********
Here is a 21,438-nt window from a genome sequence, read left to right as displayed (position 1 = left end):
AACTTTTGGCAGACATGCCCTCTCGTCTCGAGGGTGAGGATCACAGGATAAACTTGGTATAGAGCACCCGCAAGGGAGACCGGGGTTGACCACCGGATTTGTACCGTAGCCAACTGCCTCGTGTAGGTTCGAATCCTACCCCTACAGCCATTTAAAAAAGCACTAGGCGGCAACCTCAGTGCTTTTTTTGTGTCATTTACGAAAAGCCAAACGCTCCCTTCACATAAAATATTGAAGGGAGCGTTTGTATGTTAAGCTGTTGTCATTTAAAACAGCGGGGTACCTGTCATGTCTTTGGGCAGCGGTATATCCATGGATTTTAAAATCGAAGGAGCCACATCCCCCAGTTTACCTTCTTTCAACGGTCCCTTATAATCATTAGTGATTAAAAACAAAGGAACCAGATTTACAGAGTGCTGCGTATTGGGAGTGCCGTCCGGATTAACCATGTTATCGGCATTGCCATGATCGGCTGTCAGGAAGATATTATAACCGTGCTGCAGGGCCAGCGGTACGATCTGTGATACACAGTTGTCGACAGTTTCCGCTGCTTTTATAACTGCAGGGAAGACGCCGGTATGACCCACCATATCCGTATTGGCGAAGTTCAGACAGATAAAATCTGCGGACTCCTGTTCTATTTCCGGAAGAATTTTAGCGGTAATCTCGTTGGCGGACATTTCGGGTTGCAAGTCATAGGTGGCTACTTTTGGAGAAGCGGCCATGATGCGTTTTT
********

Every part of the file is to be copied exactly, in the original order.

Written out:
Here is a 21,438-nt window from a genome sequence, read left to right as displayed (position 1 = left end):
AACTTTTGGCAGACATGCCCTCTCGTCTCGAGGGTGAGGATCACAGGATAAACTTGGTATAGAGCACCCGCAAGGGAGACCGGGGTTGACCACCGGATTTGTACCGTAGCCAACTGCCTCGTGTAGGTTCGAATCCTACCCCTACAGCCATTTAAAAAAGCACTAGGCGGCAACCTCAGTGCTTTTTTTGTGTCATTTACGAAAAGCCAAACGCTCCCTTCACATAAAATATTGAAGGGAGCGTTTGTATGTTAAGCTGTTGTCATTTAAAACAGCGGGGTACCTGTCATGTCTTTGGGCAGCGGTATATCCATGGATTTTAAAATCGAAGGAGCCACATCCCCCAGTTTACCTTCTTTCAACGGTCCCTTATAATCATTAGTGATTAAAAACAAAGGAACCAGATTTACAGAGTGCTGCGTATTGGGAGTGCCGTCCGGATTAACCATGTTATCGGCATTGCCATGATCGGCTGTCAGGAAGATATTATAACCGTGCTGCAGGGCCAGCGGTACGATCTGTGATACACAGTTGTCGACAGTTTCCGCTGCTTTTATAACTGCAGGGAAGACGCCGGTATGACCCACCATATCCGTATTGGCGAAGTTCAGACAGATAAAATCTGCGGACTCCTGTTCTATTTCCGGAAGAATTTTAGCGGTAATCTCGTTGGCGGACATTTCGGGTTGCAAGTCATAGGTGGCTACTTTTGGAGAAGCGGCCATGATGCGTTTTT